The impressive Romanesque church that you see reflects both the prosperity of Detroit’s Catholic residents at the beginning of the Twentieth Century and the entrepreneurial skills of the first pastor of this parish. In 1906, Bishop Foley established a new parish that would include a rather empty but rapidly growing section of Detroit, bounded roughly by Charlevoix, the Detroit River, Fisher Avenue and Fox Creek near the city’s limit. Joseph Stapleton was chosen to organize the parish and Annunciation was selected as the name. The Annunciation is described in verses 26 to 38 in the first chapter of Luke’s Gospel. Luke tells us that God sent the Angel Gabriel to visit Mary in Nazareth to tell her that she would become the mother of Jesus. The Annunciation has been a celebrated feast in the Roman church since, perhaps, the Council of Ephesus held in 431.
Father Joseph Stapleton first said Masses for his few congregants in local homes and then purchased a Protestant Church that had gone out of business. Catholics moved into this area of Detroit in great numbers, so Father Stapleton successfully raised funds for a large complex of buildings, including a church, a rectory for the priests, a substantial school and a convent for the nuns. John Donaldson and Henry J. Meier were very active in designing buildings for the Roman Catholic diocese in metropolitan Detroit at this time so their distinguished churches and affiliated buildings are found throughout the city. For Annunciation, they choose the Romanesque style and executed it with precision. Note the attractive brickwork at the entrance. This is an appealing church, but also a large and dominating one. Indeed, there are many Catholic dioceses in the United States with cathedrals more humble than this imposing east side church.
Catholicism flourished in the city of Detroit from its funding by Antoine Cadillac in 1701 to the mid-Twentieth Century. For a variety of reasons, immigrants tend to be more active participants in their religion in their countries of destination than in their countries of origin. This parish, however, probably attracted many second-generation immigrants who were able to afford homes in this relatively affluent Detroit neighborhood. It was not an ethnic parish where the priests and nuns were expected to communicate in one or several European languages. It was, as the buildings demonstrate, a large and prosperous parish. During the 1920s, its membership may have exceeded 5,000 and, at its peak, the parochial school enrolled 1,700 children. Father Stapleton received numerous honors for his successful service at this parish and continued as its leader until his death in 1942 at age 74.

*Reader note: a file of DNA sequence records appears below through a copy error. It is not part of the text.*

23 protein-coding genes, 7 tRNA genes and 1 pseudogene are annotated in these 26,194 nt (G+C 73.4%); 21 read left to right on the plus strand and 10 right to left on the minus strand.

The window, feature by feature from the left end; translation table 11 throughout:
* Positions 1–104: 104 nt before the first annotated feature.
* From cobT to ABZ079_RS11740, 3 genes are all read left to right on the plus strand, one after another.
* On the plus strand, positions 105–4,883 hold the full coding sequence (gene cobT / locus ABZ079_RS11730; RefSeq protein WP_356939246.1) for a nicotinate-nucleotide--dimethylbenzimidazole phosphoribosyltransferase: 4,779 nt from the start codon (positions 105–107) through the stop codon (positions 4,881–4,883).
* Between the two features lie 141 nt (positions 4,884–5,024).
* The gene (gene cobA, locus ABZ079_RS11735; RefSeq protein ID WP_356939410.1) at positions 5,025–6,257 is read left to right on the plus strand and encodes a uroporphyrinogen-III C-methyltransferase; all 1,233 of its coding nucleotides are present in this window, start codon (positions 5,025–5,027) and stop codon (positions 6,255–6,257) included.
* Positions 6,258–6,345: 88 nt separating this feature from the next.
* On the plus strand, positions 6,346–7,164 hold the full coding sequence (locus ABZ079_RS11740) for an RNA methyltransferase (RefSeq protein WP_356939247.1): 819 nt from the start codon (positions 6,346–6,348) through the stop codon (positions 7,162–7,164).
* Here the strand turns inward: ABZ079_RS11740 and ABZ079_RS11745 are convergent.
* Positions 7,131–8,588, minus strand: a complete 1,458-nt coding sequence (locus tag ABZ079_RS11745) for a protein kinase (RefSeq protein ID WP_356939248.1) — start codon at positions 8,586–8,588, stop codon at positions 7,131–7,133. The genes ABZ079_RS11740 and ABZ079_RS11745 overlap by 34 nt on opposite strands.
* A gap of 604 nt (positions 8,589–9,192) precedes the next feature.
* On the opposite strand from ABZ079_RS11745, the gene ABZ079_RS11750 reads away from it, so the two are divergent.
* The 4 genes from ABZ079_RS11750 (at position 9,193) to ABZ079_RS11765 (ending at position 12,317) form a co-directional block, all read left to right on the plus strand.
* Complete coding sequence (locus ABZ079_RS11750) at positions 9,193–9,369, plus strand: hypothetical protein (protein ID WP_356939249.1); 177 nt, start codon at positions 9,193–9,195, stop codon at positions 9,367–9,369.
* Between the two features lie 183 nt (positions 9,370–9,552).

By the 1960s, some Catholics moved away and those who remained tended to be older. In 1968, a well-known Detroit Catholic activist —Monsignor Wilbur Suedkamp—was appointed to pastor this parish. His reputation came from his dedication to providing housing for the elderly poor in the post-World War II era. Poverty among the elderly was, as recently as fifty years ago, a serious and troubling issue. Social Security covered many fewer people than at present and was not indexed for inflation. Generous retirement payments from employers were rare, so many older individuals faced bleak prospects when they reached their mandatory retirement ages. Federal housing policies built large complexes, but they were primarily for younger families such as the Brewster Homes for blacks on the east side of downtown Detroit and the Jefferies Homes for whites on the west side. Father Suedkamp, in the early 1950s, led the Catholic diocese to become actively involved in establishing senior residences where the elderly could live securely in dignity. He was highly successful in raising funds for these residences. Indeed, one was located near Annunciation Parish and that may help to explain why he was appointed pastor here rather late in his career.
Federal housing policy changed greatly in the 1960s. No longer were massive projects built to segregate the white and black poor. Federal funds became available for non-profit organizations, including religious ones to organize and run apartment complexes for older individuals. Throughout metropolitan Detroit, there are now a variety of housing facilities for the elderly supported, in large part, by federal housing funds administered by religious groups.
Our Lady of Sorrows parish was established to the west of Annunciation in 1884 to serve Belgian Catholics with Father William Hendrickx as the first pastor. Their large church was located at the corner of Meldrum and Benson. In April, 1963; a neighboring warehouse caught fire and the flames spread to Our Lady of Sorrow. The only church in Detroit established for Belgium immigrants bured to the ground. I believe the diocese closed this parish in about 1964 or merged it with Annunciation. Some identifications of this church pictured above use the title Annunciation/Our Lady of Sorrows. The diocese, I think, terminated the use of the vestigial Our Lady of Sorrows parish in 2000. A different Our Lady of Sorrows parish was established in the post World War II suburban building boom with a modern church located at 23815 Power Road in Farmington. By 2017, the church you see on this page was closed
Architects: John M. Donaldson and Henry J. Meier
Date of Construction: 1912
Architectural Style: Romanesque
Use in 2017: Inactive former Roman Catholic Church
City of Detroit Local Historic District: Not listed
State of Michigan Registry of Historic Sites: Not listed
National Register of Historic Places: Not listed
Photograph: Andrew Chandler; July, 2004
Description updated: January, 2017
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